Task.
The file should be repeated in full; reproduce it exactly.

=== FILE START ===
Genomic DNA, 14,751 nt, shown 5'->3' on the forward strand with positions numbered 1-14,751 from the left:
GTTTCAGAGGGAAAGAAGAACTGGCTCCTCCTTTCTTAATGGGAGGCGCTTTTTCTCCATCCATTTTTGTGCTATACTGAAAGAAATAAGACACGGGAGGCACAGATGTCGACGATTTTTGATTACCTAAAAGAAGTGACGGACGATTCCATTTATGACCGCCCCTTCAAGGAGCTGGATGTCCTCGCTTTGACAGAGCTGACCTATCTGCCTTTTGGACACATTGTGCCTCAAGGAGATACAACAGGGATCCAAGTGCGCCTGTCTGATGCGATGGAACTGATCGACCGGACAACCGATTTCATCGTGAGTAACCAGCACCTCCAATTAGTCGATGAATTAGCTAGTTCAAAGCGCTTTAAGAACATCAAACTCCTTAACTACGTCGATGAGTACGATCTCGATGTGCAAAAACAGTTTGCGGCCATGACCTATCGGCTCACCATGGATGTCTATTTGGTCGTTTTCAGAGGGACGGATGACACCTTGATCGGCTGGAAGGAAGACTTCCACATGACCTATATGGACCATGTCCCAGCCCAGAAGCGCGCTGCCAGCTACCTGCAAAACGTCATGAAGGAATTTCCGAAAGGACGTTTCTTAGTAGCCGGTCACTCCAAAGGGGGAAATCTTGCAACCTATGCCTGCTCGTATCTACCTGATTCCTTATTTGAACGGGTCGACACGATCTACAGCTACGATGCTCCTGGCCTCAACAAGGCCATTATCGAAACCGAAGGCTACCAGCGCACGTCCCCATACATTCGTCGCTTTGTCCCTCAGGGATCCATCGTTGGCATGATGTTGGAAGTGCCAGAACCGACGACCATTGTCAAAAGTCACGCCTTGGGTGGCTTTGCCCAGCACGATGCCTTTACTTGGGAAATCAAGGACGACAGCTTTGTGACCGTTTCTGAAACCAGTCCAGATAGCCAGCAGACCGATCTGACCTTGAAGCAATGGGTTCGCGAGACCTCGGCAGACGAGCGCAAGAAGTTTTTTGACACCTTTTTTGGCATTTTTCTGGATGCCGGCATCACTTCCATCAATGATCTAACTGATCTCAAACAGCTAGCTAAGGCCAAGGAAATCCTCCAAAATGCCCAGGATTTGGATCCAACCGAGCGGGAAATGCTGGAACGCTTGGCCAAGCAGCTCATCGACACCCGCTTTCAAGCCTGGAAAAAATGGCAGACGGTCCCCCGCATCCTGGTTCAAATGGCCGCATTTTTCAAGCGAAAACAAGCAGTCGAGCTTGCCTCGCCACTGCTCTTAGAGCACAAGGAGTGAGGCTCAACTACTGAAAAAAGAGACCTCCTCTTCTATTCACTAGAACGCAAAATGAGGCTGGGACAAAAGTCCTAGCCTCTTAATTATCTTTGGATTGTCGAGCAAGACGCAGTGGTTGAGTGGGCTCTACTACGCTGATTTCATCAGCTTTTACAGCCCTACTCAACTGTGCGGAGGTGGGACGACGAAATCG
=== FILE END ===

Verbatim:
Genomic DNA, 14,751 nt, shown 5'->3' on the forward strand with positions numbered 1-14,751 from the left:
GTTTCAGAGGGAAAGAAGAACTGGCTCCTCCTTTCTTAATGGGAGGCGCTTTTTCTCCATCCATTTTTGTGCTATACTGAAAGAAATAAGACACGGGAGGCACAGATGTCGACGATTTTTGATTACCTAAAAGAAGTGACGGACGATTCCATTTATGACCGCCCCTTCAAGGAGCTGGATGTCCTCGCTTTGACAGAGCTGACCTATCTGCCTTTTGGACACATTGTGCCTCAAGGAGATACAACAGGGATCCAAGTGCGCCTGTCTGATGCGATGGAACTGATCGACCGGACAACCGATTTCATCGTGAGTAACCAGCACCTCCAATTAGTCGATGAATTAGCTAGTTCAAAGCGCTTTAAGAACATCAAACTCCTTAACTACGTCGATGAGTACGATCTCGATGTGCAAAAACAGTTTGCGGCCATGACCTATCGGCTCACCATGGATGTCTATTTGGTCGTTTTCAGAGGGACGGATGACACCTTGATCGGCTGGAAGGAAGACTTCCACATGACCTATATGGACCATGTCCCAGCCCAGAAGCGCGCTGCCAGCTACCTGCAAAACGTCATGAAGGAATTTCCGAAAGGACGTTTCTTAGTAGCCGGTCACTCCAAAGGGGGAAATCTTGCAACCTATGCCTGCTCGTATCTACCTGATTCCTTATTTGAACGGGTCGACACGATCTACAGCTACGATGCTCCTGGCCTCAACAAGGCCATTATCGAAACCGAAGGCTACCAGCGCACGTCCCCATACATTCGTCGCTTTGTCCCTCAGGGATCCATCGTTGGCATGATGTTGGAAGTGCCAGAACCGACGACCATTGTCAAAAGTCACGCCTTGGGTGGCTTTGCCCAGCACGATGCCTTTACTTGGGAAATCAAGGACGACAGCTTTGTGACCGTTTCTGAAACCAGTCCAGATAGCCAGCAGACCGATCTGACCTTGAAGCAATGGGTTCGCGAGACCTCGGCAGACGAGCGCAAGAAGTTTTTTGACACCTTTTTTGGCATTTTTCTGGATGCCGGCATCACTTCCATCAATGATCTAACTGATCTCAAACAGCTAGCTAAGGCCAAGGAAATCCTCCAAAATGCCCAGGATTTGGATCCAACCGAGCGGGAAATGCTGGAACGCTTGGCCAAGCAGCTCATCGACACCCGCTTTCAAGCCTGGAAAAAATGGCAGACGGTCCCCCGCATCCTGGTTCAAATGGCCGCATTTTTCAAGCGAAAACAAGCAGTCGAGCTTGCCTCGCCACTGCTCTTAGAGCACAAGGAGTGAGGCTCAACTACTGAAAAAAGAGACCTCCTCTTCTATTCACTAGAACGCAAAATGAGGCTGGGACAAAAGTCCTAGCCTCTTAATTATCTTTGGATTGTCGAGCAAGACGCAGTGGTTGAGTGGGCTCTACTACGCTGATTTCATCAGCTTTTACAGCCCTACTCAACTGTGCGGAGGTGGGACGACGAAATCG